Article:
Main dealer servicing vs independent: your motorcycle warranty

Motorcycle Main Dealer Servicing Warranty_01

If you have an independent mechanic you trust, this article explains whether you can use them while still maintaining your new bike’s warranty


When having a car serviced, the UK government believes that “It is important that independent repairers continue to exert vital competitive pressure on authorised repairers and ensure that consumers can enjoy choice in provision and prices.” So, the 1998 Competition Act and Motor Vehicle Agreements Block Exemption means that independent garages can offer servicing of cars without voiding the manufacturers’ warranty; you don’t have to take it to a franchised dealer.

But this regulation does not apply to motorcycles.


Why does the Block Exemption not apply to motorcycles?

According to the The Competition Act 1998 (Motor Vehicle Agreements Block Exemption) (No. 2) Order 2023, the regulation applies to ‘motor vehicles’, but these are defined as ‘a self-propelled vehicle intended for use on public roads and having three or more road wheels.’ So it applies to the likes of the Yamaha Niken and Peugeot Metropolis, but not a motorcycle in the traditional two-wheeled sense.

That means manufacturers of Powered Two Wheelers (PTWs) are not obliged to honour their warranties if you do not have the motorcycle or scooter serviced and maintained at one of their authorised, franchised dealers. But that doesn’t mean they won’t, as we’ll see…


Motorcycle Main Dealer Servicing Warranty_02

Main dealer servicing could see your new bike retain a higher resale value


Do you need to use a franchised dealer to maintain your motorcycle’s warranty?

You can read below why two-wheeled motorcycle manufacturers are not forced to let you have your bike serviced at an independent dealer or mechanic if you wish, but the question of whether you have to in order to keep your bike’s warranty isn’t as simply answered as you might expect.

New motorcycles typically come with a three-year warranty, and many riders buying new will likely have any servicing and repair work carried out by a franchised main dealer anyway. Buyers of ‘Approved Used’ bikes from main dealers might also do the same, and the fact is that in many cases it’s rarely as expensive as you might think, plus the idea of looking after your dealer so they look after you certainly rings true for a large proportion of riders. Franchised dealers also have access to the latest tools and diagnostic kit that can be valuable in maintaining your bike to the highest – and safest – levels.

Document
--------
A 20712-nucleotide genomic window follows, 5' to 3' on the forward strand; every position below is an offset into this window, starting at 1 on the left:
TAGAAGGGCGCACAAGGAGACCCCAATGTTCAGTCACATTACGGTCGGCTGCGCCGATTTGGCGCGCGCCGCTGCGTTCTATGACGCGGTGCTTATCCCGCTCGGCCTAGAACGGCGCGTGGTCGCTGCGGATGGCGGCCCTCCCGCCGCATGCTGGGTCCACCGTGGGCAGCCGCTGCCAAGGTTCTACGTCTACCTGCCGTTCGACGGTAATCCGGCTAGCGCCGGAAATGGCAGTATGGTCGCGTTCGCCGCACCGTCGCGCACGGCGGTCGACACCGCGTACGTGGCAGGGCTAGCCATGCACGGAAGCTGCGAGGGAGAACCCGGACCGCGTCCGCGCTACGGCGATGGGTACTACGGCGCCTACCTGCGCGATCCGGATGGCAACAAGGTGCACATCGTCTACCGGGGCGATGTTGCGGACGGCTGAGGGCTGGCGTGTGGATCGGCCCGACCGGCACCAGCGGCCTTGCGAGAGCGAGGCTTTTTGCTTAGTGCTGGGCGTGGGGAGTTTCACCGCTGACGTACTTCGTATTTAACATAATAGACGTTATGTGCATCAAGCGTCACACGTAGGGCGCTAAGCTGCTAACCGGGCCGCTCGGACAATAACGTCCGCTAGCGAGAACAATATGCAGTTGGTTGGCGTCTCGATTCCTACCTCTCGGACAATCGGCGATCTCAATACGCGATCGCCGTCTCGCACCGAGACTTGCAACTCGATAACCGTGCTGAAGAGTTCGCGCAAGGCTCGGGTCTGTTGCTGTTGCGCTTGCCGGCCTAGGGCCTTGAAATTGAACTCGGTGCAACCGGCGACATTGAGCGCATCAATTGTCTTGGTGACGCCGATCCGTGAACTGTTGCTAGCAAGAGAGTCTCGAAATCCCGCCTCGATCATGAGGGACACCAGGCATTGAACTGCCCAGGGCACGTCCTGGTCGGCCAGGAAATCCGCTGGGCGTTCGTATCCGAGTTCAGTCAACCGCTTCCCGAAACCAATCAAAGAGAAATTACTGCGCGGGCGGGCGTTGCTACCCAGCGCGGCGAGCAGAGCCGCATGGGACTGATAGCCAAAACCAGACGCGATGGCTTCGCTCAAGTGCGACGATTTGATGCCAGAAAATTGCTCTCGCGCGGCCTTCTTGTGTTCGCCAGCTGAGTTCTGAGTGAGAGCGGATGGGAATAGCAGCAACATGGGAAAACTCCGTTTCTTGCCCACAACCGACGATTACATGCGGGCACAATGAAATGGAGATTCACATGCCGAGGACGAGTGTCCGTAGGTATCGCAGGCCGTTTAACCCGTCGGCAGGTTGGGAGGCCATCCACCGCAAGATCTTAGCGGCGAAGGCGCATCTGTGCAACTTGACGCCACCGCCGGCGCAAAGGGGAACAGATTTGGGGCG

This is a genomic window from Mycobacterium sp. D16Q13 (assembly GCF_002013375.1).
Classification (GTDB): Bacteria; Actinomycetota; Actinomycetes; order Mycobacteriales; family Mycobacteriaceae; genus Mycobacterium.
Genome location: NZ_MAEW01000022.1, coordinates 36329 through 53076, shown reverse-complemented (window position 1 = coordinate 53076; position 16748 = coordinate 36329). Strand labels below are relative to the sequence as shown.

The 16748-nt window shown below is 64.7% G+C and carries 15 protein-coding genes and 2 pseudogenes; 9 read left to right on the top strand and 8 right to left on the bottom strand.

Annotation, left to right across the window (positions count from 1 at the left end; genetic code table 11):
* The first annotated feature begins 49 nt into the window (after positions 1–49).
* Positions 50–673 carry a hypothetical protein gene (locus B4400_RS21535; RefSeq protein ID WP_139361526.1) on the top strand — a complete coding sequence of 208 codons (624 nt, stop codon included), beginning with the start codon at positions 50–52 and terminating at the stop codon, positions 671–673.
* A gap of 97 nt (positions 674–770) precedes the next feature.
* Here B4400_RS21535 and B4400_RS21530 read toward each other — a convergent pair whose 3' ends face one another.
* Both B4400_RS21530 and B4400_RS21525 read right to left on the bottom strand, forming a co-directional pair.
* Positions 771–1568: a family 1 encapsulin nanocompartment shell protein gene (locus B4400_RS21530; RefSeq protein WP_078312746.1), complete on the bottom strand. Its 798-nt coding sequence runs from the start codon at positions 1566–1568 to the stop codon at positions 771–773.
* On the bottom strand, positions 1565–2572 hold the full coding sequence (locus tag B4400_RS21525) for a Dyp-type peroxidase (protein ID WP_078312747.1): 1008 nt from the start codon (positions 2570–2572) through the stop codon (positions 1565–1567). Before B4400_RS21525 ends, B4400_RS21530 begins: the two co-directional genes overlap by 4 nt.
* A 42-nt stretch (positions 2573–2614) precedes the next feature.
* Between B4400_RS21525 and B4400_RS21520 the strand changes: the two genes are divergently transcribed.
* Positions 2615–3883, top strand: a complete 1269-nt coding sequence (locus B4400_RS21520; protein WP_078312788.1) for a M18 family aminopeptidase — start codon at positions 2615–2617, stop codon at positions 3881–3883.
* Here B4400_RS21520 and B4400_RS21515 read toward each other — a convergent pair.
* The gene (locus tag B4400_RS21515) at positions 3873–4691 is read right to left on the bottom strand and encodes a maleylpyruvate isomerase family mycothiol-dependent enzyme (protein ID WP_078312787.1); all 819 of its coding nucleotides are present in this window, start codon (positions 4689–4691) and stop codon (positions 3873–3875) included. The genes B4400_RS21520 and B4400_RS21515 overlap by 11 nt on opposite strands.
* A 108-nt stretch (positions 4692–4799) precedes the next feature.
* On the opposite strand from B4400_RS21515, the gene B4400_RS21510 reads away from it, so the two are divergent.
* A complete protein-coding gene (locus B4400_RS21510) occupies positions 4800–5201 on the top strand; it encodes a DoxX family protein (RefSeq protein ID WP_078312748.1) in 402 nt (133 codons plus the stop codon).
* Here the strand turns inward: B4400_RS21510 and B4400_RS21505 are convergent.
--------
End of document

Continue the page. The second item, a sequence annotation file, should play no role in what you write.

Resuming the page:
However, some buyers might not live anywhere near a franchised dealer, they might be using the bike in remote or overseas locations, or they might simply prefer to use their own trusted mechanic, so this is the stance of the leading brands regarding independent servicing…

Please note that these quotes are correct at the time of writing, and that it’s recommended that if you do intend to use an independent workshop when servicing your motorcycle, you should check with the manufacturer regarding your warranty.


Aprilia: Approached for comment, but no response at time of publishing.


Ducati: Approached for comment, but no response at time of publishing.


BMW Motorrad: “Servicing must be completed in line with the manufacturer's guidelines – although not necessarily BMW Motorrad parts, but parts and fluids that meet the manufacturer's specification of the BMW Motorrad parts.

“The servicing intervals must have been adhered to and items checked/replaced as per the manufacturer's guidance and expectations. If this is undertaken at an alternative dealership then responsibility sits with the customer to prove that this has taken place to meet the warranty terms if requested.” Received 7 Feb 2024


Harley-Davidson: Approached for comment, but no response at time of publishing.


Honda Motorcycles: “It is the customer’s responsibility to ensure that all required maintenance is performed at Honda specified intervals and all consumables used meet Honda’s engineering specifications. Failure to do so could invalidate warranty coverage on the parts affected. Evidence may therefore be required of correct servicing and parts used when a warranty claim is processed. If an issue is deemed to be due to lack of maintenance or poor servicing we reserve the right to reject any warranty claim on the part concerned.” Received 31 Jan 2024